Environment-controlled sol–gel soft-NIL processing for optimized titania, alumina, silica and yttria-zirconia imprinting at sub-micron dimensions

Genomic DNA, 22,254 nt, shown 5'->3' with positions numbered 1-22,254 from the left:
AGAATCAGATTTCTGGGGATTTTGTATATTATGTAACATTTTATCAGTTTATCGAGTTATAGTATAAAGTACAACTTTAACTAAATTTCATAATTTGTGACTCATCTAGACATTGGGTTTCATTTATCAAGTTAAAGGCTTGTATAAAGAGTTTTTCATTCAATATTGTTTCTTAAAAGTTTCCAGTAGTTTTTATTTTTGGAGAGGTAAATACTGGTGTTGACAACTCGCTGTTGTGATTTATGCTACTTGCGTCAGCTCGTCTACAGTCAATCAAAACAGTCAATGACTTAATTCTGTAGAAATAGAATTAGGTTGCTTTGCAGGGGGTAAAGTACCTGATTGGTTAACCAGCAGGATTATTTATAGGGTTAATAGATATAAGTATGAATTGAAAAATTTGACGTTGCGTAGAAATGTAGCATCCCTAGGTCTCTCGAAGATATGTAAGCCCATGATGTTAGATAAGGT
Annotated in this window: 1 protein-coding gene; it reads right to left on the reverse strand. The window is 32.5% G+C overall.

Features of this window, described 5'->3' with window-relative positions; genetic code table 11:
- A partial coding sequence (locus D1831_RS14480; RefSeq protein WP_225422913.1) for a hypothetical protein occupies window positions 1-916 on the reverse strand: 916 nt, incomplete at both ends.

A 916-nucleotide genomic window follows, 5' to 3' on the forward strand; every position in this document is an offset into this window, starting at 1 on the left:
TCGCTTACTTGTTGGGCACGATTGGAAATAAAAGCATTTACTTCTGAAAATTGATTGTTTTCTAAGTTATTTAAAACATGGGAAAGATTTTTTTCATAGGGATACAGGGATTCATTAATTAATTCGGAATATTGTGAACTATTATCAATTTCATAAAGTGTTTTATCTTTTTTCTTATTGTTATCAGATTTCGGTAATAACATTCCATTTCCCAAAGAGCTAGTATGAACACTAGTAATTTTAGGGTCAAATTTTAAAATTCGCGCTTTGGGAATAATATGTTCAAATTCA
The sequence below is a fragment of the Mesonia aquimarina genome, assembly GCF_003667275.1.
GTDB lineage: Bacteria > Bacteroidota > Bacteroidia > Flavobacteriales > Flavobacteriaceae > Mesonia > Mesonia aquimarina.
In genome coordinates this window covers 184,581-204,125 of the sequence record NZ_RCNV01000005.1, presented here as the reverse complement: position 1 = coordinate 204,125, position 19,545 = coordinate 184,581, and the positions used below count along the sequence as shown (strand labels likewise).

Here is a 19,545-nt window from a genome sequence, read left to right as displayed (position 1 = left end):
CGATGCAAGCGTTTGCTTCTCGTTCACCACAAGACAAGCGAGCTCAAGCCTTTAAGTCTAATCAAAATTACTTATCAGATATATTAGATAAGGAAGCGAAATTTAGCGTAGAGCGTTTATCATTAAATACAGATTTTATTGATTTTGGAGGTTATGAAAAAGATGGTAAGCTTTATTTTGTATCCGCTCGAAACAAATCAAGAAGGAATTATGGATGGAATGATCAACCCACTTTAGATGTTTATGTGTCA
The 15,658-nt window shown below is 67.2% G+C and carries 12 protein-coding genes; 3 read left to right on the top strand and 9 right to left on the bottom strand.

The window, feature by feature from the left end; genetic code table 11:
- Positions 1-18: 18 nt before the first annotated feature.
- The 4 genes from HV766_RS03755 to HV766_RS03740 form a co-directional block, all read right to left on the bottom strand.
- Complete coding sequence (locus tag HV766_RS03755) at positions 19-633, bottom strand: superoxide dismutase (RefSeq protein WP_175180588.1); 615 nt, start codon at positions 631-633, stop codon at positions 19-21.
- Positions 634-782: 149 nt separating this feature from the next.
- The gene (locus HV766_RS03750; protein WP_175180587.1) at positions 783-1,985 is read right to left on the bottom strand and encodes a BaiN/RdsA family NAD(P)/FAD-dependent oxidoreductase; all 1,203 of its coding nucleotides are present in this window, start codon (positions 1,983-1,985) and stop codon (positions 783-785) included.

Metal oxide (MOX) surface nanopatterns can be prepared using Soft-Nano-Imprint-Lithography (soft-NIL) combined with sol–gel deposition processing. Even if sol–gel layers remain gel-like straight after deposition, their accurate replication from a mould remains difficult as a result of the fast evaporation-induced stiffening that prevents efficient mass transfer underneath the soft mould. The present work reports a detailed investigation of the role of the xerogel layer conditioning (temperature and relative humidity) prior to imprinting and its influence on the quality of the replication. This study is performed on four different systems namely titania, alumina, silica and yttria-stabilised zirconia. We demonstrate that the quality of the replica can be considerably improved without the use of sacrificial stabilising organic agents, but by simply applying an optimal aging at controlled temperature and relative humidity specific to each different reported MOX. In each case this condition corresponds to swelling the initial xerogels of around 30%vol by water absorption from humidity. We show that this degree of swelling represents the best compromise for sufficiently increasing the xerogel fluidity while limiting the shrinkage upon final thermal curing.